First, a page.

Is there a navigation tab bar? And what is Application Tab in the Simulation doing?
I want to be able to create a Navigation Tab bar (like in IOS) and control the display of multiple views with back and forward buttons on this Tab bar.
I found an example call QstackedWidgetExample, that claims to enable you to put multiple views in a stack and control when the views get displayed with Menu Buttons. I run this example, but I don't understand what I am seeing because it doesn't make sense. I am using the latest Qt Creator IDE. The Simulator has a tab called Applications which has the following labels: Topmost widget's title and Application's menubar.
And in the Application's menu bar it shows the "menu buttons" that control the display of views from the QStackedWidget stack object.
Why in the world are these menu tabs shown in this Simulator Application tab? Why isn't the menu bar with its menu tabs showed inside the simulated Symbian device?
This is not the way the application is going to look like in the physical device, so can someone explain what is going?
Also I read something about Symbin C++ having a navigatePane class, it sounds like what I am looking for, so is there something similar in the latest Qt SDK 1.1. ?
Can you be more specific about what you want to achieve please? I am not familiar with iOS. Can you post an image or mockup of what you want to do?
Sure, here is a snapshot of an example of the type of application I want to write. See attachment. The "Navigation" bar in IOS is the top horizontal bar, where you see from left to right: the search button, the title "Tasting Notes" and the right button "Edit". So if i click in one of the List items, like "Wine Notes", a new "VIEW" is shown on the next screen shot. In this new View, the title is now the name of selected Item "Wine Notes" and the button to get back to the previous "View" (left button on the navigation bar) becomes the title of the "previous View". IOS uses a "stack data structure" to keep track of the title of the "Views" being selected so that it can label the "back" and "forward" buttons (left and right on navigation bar) accordingly.
In any case, I would like create a navigation bar just like as well as the list and be able to control with the items list when I display a new View, just like in this example. I think the QStackedWidget allows you to control a stack of "views" , or what in Qt language would be a stack of "widgets". Would be nice to have an example similar to what I just shown in C++ using the Qt sdk to speed up my process.
Also as I mentioned before, I am a little confused by the Application's tab bar in the Simulator. I have no idea why the Menu Bar Actions in the QStackedWidgetExample application are shown there and not in the actual simulation screen in the Creator IDE. Can you explain this if you know?
Forgot the attachment. It looks like this wiki doesn't allow one to attach documents. But here is a link where you can find the same screen shots of the app I am talking about.
Scroll down to the end.
Do you want to make something something like this in QML, using widgets, or using QGraphicsView items? All three are options, but all three are going to take a bit of programming to get to where you want. Unfortunately, there are no ready-made components (that I know of) that provide everything you need out of the box, but it is also not like it is very hard.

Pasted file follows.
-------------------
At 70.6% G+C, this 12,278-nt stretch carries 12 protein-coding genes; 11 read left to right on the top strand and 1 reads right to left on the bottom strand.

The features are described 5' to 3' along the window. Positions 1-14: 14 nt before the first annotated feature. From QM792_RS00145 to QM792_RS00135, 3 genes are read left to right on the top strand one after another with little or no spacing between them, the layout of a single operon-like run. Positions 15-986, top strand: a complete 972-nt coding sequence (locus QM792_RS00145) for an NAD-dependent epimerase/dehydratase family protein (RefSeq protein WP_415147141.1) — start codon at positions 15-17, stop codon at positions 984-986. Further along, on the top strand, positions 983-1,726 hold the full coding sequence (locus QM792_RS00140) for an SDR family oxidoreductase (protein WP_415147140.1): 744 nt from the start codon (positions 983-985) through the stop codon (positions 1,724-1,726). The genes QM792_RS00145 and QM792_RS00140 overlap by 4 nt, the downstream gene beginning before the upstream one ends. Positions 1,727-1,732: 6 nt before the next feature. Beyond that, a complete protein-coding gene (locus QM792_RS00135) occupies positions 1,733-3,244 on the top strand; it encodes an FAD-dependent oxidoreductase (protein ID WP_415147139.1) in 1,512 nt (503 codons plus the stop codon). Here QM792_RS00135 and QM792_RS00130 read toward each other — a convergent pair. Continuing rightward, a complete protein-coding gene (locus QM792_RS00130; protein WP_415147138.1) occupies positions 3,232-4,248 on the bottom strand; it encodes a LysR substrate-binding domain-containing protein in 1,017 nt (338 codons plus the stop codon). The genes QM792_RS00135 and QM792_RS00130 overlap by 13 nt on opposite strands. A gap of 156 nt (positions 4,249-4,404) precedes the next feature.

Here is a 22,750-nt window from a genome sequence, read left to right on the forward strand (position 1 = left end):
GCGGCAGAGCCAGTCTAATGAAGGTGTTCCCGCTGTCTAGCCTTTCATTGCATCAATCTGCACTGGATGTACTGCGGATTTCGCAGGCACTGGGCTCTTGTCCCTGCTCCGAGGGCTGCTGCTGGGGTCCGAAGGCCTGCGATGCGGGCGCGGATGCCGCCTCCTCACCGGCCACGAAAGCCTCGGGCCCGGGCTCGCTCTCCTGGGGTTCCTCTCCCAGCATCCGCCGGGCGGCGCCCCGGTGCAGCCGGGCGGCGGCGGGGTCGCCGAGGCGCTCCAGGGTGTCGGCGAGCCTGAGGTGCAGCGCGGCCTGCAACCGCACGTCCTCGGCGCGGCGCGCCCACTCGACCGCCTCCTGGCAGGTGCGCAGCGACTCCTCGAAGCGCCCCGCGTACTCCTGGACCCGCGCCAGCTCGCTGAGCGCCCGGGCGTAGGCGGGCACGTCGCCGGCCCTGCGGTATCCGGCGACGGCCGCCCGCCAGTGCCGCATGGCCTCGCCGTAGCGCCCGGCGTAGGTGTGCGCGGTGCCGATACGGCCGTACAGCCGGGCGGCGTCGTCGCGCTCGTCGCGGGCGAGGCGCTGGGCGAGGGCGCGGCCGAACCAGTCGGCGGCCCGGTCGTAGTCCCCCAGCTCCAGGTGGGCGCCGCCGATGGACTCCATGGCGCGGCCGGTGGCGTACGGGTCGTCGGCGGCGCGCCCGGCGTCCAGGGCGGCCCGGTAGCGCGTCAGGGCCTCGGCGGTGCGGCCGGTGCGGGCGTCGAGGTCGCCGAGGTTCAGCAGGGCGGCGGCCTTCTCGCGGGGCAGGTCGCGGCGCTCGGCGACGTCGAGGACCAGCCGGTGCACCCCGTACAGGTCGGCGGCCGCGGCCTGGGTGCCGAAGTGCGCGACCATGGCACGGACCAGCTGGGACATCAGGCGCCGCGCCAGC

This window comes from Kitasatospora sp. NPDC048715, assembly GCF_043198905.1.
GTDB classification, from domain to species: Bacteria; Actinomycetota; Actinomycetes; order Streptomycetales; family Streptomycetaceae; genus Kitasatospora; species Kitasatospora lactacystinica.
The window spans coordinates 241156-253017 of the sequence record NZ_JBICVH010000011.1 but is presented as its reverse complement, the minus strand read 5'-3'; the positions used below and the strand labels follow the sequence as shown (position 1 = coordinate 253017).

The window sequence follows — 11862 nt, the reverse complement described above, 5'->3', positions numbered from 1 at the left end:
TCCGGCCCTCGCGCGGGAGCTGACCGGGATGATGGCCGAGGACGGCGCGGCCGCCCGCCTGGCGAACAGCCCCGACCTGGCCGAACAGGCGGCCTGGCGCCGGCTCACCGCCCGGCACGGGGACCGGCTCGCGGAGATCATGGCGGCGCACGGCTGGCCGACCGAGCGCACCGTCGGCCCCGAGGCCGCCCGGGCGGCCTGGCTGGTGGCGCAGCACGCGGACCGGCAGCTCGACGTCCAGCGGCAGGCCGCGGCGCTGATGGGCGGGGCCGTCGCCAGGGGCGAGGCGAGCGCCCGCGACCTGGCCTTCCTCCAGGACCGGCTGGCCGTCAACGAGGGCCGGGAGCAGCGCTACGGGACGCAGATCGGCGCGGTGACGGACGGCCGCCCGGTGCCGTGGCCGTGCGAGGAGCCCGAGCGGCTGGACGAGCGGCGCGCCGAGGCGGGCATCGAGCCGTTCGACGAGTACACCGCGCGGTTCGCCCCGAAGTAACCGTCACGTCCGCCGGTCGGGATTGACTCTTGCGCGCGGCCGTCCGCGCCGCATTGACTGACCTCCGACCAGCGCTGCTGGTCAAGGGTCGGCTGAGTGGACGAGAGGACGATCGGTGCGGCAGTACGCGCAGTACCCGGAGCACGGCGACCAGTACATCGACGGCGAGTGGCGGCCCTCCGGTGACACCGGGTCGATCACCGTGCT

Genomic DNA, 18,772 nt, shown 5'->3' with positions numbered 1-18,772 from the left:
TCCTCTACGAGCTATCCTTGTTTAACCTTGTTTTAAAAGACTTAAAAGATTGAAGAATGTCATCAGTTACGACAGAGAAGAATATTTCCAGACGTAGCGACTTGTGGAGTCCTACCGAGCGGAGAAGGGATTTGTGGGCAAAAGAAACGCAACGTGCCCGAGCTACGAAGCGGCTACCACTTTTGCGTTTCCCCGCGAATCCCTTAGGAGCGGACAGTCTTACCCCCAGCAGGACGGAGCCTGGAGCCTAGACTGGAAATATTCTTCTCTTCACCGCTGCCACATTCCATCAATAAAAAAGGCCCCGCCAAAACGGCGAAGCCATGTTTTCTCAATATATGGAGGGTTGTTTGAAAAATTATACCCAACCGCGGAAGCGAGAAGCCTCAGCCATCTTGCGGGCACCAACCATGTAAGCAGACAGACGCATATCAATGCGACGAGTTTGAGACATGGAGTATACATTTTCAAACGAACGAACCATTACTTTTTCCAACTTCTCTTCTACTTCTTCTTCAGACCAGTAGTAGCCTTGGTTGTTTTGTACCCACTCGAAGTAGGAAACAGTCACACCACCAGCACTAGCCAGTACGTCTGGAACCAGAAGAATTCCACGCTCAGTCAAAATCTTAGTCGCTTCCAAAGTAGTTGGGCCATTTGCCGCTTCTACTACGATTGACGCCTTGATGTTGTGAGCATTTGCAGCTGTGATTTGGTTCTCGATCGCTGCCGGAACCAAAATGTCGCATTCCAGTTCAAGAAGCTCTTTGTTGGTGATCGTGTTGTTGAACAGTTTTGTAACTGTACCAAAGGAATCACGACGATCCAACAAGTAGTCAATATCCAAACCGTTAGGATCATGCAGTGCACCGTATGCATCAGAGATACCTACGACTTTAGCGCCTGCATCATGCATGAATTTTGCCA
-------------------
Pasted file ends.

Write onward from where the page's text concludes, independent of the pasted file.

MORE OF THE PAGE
I do think that a component like this belongs in Qt Quick as a component, and that it should provide the nice animations like the ones you get on iOS by default.
Which is the fastest method to use?. I don't know QML, but I suppose i can spend two hours learning it and using it. It seems though that QML handles the graphics and not the logic, so I will have to write some C++ anyways?
Or I could use just the Widgets given in the SDK, write everything in C++ and get a rough cut of what I want?
I don't know about QGraphicsView, but I will check it out.
Also, what do you think of the QStackedWidget component , it seems like I can push and pop different views (widget containing components for one type of screen) using that stack. So I was thinking of writing everything in C++.
It really depends on what you want to achieve exactly. QML was created to facilitate the construction of highly dynamic, custom UI's: lots of graphical elements and animations, and often intended for touch interaction. It is build on QGraphicsView, although it does more than that, of course. You can, and in cases, must combine QML with C++, but it all depends on what you want to do.
A QStackedWidget with a another widget on top of it to create the actual title bar can of course supply what you need, but it will be hard to make that animate nicely. If that is not a requirement, then it would certainly be possible to use it for your purpose. Every page would become a widget on the stack. With a bit of custom code, you can easily keep track of the last used page and make sure you get an updated title.
What the best approach is, depends on your requirements in terms of look and feel, mostly. If you want to be platform compatible and don't care that much about animations and things like that, then QWidgets are very good. If you care about pixel-perfect custom UI's and lots of animation, then look into QGraphicsView or QML/Quick.
Thanks a lot Andre, that was a very helpful answer.